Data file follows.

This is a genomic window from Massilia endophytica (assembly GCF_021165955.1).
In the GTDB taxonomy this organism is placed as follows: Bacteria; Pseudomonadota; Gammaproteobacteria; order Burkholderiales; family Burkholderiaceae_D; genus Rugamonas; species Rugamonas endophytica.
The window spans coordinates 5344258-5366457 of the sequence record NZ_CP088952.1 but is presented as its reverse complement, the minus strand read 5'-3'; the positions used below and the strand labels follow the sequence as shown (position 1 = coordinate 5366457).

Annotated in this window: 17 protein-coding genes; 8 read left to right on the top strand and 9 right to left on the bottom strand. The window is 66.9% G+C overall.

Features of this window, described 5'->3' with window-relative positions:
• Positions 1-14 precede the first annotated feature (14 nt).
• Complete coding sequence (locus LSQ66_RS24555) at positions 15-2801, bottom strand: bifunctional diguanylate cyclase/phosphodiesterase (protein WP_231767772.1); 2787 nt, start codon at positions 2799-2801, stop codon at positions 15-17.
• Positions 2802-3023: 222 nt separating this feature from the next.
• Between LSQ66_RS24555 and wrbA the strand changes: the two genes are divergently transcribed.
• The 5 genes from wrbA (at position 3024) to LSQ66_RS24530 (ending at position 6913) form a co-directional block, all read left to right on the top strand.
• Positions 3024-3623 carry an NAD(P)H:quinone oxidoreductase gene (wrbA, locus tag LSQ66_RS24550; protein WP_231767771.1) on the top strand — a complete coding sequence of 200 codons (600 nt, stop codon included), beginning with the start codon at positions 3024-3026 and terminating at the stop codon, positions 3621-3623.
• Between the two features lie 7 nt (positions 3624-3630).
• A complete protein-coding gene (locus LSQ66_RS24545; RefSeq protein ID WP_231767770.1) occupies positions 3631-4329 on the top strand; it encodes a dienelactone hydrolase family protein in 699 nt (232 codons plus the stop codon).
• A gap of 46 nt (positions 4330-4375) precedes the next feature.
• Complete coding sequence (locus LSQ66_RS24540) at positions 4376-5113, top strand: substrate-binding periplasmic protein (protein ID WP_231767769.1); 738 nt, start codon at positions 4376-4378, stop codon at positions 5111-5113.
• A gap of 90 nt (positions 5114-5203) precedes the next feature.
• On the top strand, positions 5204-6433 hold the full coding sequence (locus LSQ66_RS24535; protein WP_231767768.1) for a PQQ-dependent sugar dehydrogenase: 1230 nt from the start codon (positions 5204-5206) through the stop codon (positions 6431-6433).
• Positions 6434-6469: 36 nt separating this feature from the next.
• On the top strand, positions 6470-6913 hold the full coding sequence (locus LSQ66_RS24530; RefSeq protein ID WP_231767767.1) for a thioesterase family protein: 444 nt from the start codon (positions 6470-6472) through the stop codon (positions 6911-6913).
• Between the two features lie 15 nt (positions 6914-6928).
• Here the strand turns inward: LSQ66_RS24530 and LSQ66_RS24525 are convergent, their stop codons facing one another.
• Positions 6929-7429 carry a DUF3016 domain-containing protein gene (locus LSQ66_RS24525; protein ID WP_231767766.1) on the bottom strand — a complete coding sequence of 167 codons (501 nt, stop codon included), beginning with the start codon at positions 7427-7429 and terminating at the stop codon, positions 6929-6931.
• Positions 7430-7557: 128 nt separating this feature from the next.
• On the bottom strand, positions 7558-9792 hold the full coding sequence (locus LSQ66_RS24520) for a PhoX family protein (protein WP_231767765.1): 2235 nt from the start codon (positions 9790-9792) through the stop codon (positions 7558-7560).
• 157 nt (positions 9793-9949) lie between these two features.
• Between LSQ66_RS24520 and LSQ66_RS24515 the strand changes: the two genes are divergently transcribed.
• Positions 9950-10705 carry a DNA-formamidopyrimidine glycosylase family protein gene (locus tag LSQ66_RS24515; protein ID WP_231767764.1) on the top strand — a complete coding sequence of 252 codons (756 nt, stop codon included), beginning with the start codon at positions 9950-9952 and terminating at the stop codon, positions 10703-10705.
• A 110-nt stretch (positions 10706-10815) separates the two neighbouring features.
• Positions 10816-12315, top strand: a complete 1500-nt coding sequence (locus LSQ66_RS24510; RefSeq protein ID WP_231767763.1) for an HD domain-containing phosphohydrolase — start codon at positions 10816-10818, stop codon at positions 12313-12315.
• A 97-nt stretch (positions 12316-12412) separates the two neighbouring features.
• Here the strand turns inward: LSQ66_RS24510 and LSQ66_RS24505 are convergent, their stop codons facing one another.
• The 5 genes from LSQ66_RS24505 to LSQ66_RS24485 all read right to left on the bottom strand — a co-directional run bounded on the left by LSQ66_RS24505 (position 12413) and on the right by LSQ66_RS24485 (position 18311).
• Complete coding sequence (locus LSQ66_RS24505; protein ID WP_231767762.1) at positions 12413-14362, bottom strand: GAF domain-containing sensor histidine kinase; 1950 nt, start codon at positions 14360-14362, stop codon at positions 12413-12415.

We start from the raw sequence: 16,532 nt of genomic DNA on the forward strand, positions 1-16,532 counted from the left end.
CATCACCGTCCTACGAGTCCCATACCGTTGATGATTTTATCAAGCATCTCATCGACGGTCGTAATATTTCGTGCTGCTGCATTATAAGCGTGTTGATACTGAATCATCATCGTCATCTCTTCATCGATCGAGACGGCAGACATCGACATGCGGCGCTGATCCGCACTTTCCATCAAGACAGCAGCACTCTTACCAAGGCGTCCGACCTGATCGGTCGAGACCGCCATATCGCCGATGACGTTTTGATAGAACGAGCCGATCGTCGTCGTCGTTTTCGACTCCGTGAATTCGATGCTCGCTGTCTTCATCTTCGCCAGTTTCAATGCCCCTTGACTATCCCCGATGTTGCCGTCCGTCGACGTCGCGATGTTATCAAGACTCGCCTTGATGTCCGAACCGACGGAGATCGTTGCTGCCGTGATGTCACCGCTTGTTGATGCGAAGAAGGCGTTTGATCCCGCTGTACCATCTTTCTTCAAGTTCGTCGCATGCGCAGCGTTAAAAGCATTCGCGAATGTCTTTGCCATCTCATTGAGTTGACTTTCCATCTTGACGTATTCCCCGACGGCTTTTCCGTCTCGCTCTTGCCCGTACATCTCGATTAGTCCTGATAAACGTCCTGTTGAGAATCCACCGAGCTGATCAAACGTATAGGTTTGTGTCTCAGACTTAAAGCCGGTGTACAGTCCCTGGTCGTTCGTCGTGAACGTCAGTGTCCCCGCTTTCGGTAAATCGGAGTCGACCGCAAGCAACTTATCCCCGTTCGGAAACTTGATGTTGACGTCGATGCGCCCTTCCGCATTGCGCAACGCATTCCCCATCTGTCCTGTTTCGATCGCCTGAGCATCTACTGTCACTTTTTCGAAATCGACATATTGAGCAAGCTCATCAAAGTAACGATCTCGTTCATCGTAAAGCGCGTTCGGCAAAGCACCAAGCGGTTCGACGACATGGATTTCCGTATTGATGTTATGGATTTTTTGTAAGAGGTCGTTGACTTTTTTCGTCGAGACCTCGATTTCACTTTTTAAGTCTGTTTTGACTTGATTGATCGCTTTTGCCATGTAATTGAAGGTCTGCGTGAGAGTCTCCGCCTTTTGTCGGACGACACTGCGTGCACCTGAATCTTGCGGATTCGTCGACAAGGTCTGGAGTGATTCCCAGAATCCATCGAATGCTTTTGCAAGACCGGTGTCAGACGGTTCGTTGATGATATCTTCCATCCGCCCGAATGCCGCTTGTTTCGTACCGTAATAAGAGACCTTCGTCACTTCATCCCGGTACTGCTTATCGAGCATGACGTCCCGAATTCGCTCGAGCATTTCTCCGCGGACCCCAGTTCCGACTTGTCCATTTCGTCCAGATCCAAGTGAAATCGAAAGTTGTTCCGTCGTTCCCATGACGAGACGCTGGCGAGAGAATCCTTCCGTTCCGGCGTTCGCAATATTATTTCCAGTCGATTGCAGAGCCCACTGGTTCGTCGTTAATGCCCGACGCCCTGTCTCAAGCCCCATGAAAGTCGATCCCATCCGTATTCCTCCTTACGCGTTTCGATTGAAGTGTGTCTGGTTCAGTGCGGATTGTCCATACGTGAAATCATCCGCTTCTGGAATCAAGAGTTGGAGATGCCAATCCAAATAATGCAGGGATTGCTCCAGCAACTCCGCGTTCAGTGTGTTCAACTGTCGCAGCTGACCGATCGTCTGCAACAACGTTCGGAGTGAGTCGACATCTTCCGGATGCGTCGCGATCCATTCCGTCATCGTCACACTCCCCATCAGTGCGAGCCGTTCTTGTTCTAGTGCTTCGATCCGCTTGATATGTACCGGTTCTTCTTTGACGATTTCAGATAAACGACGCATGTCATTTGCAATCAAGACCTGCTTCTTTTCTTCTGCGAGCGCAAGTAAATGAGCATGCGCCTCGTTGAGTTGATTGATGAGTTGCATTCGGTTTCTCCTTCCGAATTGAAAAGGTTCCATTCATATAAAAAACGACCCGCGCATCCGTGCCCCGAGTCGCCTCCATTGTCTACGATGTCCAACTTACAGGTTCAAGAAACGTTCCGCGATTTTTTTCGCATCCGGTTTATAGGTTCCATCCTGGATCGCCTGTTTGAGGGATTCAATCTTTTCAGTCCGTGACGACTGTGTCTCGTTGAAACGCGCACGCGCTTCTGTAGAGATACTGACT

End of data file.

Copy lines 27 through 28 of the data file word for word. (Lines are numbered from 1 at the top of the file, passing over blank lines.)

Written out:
• Positions 9950-10705 carry a DNA-formamidopyrimidine glycosylase family protein gene (locus tag LSQ66_RS24515; protein ID WP_231767764.1) on the top strand — a complete coding sequence of 252 codons (756 nt, stop codon included), beginning with the start codon at positions 9950-9952 and terminating at the stop codon, positions 10703-10705.
• A 110-nt stretch (positions 10706-10815) separates the two neighbouring features.